1.1 Evidence on the safety of percutaneous endovascular forearm arteriovenous fistula creation for haemodialysis access raises no major safety concerns. However, evidence on its efficacy is limited in quantity and quality. Therefore, this procedure should only be used with special arrangements for clinical governance, consent, and audit or research. Find out what special arrangements mean on the NICE interventional procedures guidance page.
1.2 Clinicians wanting to do percutaneous endovascular forearm arteriovenous fistula creation for haemodialysis should:
Inform the clinical governance leads in their healthcare organisation.
Ensure that patients (and their families and carers as appropriate) understand the procedure's safety and efficacy, and any uncertainties about these.
Audit and review clinical outcomes of all patients having the procedure. The main efficacy and safety outcomes identified in this guidance can be entered into NICE's interventional procedure outcomes audit tool (for use at local discretion).
Discuss the outcomes of the procedure during their annual appraisal to reflect, learn and improve.
1.3 Healthcare organisations should:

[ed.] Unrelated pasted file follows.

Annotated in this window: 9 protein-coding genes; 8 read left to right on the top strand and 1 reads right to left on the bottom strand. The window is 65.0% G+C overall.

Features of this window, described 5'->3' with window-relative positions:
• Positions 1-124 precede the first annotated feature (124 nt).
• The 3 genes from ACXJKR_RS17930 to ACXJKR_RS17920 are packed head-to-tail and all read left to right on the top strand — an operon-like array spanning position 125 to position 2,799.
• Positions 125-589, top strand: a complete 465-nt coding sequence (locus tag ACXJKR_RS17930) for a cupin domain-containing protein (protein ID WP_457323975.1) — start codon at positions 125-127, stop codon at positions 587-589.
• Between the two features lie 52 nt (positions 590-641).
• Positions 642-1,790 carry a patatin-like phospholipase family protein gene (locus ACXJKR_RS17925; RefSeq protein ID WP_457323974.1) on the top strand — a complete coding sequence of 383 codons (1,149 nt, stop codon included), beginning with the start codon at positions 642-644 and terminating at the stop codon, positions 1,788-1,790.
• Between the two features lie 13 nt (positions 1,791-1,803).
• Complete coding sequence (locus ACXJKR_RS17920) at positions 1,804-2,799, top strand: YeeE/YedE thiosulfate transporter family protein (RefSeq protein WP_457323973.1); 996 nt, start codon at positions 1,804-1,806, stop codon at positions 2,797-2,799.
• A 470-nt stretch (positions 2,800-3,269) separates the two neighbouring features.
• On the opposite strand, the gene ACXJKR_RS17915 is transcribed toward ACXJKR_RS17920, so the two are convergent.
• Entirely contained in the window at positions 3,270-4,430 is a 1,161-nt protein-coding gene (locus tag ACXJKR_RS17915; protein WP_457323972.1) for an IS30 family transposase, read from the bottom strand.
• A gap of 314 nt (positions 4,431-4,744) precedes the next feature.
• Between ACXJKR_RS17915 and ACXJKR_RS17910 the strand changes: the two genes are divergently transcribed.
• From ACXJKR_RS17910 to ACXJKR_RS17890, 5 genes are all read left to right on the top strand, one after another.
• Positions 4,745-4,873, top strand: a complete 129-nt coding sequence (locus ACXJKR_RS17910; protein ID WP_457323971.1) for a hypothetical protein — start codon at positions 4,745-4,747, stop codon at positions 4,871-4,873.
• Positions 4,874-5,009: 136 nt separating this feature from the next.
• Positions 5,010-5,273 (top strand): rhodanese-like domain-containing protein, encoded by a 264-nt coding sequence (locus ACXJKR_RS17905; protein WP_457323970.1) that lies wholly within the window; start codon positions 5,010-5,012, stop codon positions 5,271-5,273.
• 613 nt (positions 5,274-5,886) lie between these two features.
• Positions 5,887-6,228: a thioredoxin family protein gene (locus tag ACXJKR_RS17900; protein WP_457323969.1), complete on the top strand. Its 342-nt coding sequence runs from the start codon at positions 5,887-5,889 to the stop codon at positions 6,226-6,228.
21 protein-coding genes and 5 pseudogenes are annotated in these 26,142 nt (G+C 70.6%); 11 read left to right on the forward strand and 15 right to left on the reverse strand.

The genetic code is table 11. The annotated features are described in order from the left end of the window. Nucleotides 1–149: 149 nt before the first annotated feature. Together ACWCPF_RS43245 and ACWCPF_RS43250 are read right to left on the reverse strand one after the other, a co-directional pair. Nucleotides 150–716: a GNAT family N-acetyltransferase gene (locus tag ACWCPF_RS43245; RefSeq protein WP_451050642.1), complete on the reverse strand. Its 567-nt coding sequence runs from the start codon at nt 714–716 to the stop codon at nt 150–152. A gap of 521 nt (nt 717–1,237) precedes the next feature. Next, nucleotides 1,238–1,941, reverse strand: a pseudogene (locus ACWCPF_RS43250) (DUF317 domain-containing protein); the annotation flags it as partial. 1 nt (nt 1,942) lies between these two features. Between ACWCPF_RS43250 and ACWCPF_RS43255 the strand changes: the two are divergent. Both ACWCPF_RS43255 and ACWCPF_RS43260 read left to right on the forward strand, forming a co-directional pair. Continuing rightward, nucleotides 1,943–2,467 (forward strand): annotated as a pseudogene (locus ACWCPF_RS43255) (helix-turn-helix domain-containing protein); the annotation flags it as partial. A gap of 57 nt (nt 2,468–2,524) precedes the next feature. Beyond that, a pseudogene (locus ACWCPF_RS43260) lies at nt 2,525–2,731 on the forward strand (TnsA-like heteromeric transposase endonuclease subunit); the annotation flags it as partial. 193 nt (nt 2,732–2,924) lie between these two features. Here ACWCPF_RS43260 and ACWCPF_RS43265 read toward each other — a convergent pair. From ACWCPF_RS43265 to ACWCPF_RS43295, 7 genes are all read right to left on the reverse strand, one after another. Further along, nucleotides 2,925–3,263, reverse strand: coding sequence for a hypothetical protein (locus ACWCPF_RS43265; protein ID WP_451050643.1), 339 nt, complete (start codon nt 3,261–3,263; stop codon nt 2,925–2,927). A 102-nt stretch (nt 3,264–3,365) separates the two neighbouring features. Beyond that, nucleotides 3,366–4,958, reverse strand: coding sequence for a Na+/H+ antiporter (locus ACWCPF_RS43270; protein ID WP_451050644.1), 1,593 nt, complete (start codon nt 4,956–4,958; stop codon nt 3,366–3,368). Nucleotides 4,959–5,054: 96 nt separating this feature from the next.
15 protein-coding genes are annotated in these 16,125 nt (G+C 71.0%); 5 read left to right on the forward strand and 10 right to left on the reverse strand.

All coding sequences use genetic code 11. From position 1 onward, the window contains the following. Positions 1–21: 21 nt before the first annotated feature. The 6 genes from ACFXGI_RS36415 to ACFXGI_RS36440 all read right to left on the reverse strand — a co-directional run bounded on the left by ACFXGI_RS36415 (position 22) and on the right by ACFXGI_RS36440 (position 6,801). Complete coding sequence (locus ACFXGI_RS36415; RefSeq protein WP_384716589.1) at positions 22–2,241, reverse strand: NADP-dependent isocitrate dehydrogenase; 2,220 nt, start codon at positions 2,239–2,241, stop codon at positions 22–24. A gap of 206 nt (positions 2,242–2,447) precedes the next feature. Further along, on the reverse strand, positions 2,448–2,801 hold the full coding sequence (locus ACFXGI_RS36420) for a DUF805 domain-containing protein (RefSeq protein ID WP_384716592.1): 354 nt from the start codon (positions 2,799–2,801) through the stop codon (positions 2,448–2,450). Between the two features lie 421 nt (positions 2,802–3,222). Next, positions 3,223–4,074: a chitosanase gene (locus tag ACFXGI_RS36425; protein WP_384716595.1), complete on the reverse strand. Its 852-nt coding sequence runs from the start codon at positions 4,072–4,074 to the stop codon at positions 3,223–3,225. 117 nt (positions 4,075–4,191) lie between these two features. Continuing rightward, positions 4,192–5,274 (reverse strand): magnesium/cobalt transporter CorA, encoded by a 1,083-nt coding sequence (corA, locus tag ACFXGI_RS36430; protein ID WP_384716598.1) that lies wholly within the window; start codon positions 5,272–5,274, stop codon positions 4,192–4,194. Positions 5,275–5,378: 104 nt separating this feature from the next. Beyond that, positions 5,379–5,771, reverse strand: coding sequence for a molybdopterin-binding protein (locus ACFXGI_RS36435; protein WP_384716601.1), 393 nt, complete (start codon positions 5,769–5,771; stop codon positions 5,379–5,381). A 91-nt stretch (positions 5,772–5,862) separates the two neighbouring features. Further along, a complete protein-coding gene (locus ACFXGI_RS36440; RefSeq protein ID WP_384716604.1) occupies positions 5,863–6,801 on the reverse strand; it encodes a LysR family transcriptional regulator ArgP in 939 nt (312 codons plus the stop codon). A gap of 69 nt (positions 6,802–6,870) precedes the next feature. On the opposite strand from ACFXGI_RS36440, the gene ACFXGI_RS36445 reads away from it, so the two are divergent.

Ensure systems are in place that support clinicians to collect and report data on outcomes and safety for every patient having this procedure.
Regularly review data on outcomes and safety for this procedure.
1.4 Patient selection should be done by a multidisciplinary team including a vascular access surgeon, nephrologist and interventional radiologist.
1.5 Report any problems with a medical device using the Medicines and Healthcare products Regulatory Agency's Yellow Card Scheme.
1.6 NICE encourages further research, preferably randomised controlled trials, into percutaneous endovascular forearm arteriovenous fistula creation for haemodialysis access. This should report details of patient selection, particularly about vascular anatomy, technique used, need for training, patency of the fistula and its subsequent ease of use, and quality of life.